There once was a man in his thirties. In fact, he seemed younger than this. He lived in the United States of America, which was a country he preferred not to leave, if at all possible. He was married, and he and his wife rented a medium-size apartment in a major city. They paid somewhat less for their apartment than it was customary to pay because the apartment was out of the way, in an inconvenient if OK neighborhood. They had no children and kept no pets. They owned a car but had no savings.
The man, whose name was Will, worked at a framer’s, and Will framed prints. Will’s wife, whose name was Ada, worked as a freelance fact-checker for magazines. They had fallen deeply in love, years before, in school. Every weekday morning Will rode his bicycle to the framer’s, where he had learned to mat and frame and where he now made an increasingly steady living. Ada stayed at the apartment and made use of the Internet.
Will was good at his work at the framer’s. His job was not difficult, and he was proud of what he did. Another person might have chafed at the required tasks: collecting measurements, pointing to a wall of samples. Will celebrated his ability to remain alert.
Will remembered that when he was very young he had often been unable to control himself and had done many stupid things. Also, in childhood there were experiences of great beauty. Will waited patiently for the life that was to come.
The framing business, as things turned out, prospered. The owner of the business, a septuagenarian refugee of ethnic cleansing and a late adopter of capitalism, hired a second assistant. The second assistant was a woman. Her name was Jamie. She was small, and she was exactly six months younger than Will. She had grown up on a farm on the other side of the country and possessed an earnest manner.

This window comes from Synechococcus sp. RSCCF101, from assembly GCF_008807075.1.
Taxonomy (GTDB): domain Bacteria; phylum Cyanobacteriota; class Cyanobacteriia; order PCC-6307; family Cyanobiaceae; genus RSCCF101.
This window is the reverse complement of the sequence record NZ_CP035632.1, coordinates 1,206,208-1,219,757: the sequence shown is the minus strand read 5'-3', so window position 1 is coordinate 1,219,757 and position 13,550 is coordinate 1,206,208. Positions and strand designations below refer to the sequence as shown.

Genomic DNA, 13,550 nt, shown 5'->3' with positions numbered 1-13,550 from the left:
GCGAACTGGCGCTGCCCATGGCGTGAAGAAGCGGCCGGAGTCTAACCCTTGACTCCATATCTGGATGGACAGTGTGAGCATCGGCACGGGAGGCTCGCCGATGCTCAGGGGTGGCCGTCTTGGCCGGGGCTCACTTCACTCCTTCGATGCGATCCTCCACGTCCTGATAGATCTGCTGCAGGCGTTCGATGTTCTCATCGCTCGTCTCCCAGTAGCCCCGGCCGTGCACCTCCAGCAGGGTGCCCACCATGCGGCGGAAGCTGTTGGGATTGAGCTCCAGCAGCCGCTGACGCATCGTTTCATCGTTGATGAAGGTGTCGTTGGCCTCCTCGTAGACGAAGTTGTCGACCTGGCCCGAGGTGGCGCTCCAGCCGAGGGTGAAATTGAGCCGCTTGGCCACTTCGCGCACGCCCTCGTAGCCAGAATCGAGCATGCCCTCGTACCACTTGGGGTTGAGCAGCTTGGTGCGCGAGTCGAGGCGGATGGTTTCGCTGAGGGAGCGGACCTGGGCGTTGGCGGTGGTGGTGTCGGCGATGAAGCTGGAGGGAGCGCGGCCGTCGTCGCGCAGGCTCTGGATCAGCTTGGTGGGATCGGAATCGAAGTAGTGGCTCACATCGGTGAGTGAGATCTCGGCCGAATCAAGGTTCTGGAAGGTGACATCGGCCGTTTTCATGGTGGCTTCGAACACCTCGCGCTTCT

Jamie, like Will, was married. It was a joke and also a fact: Jamie was married to a man named Jaime. Jamie had taken Jaime’s last name, and therefore they were, at least on paper, all but identical.
Jamie and Will joked around at the framer’s. They joked about many things. They laughed about Jamie’s name. They got to know each other.
Life at work was good.
But life at home was not good for Will.There once was a man in his thirties. In fact, he seemed younger than this. He lived in the United States of America, which was a country he preferred not to leave, if at all possible.
Could Will have spoken words aloud to tell another person what was wrong? It is certain that he could not; otherwise I wouldn’t be telling this story. No, for Will, as far as his wife, Ada, was concerned, there were no words to describe what was wrong. Ada worked industriously all day. I almost typed “industrially.” Yes, she worked hard. And she was successful and began to demand high hourly rates.
This was what everyone knew of Ada and Will: they worked hard and did well in their small jobs and were beloved by those who knew them. They were, to their friends, what is termed a “good couple.”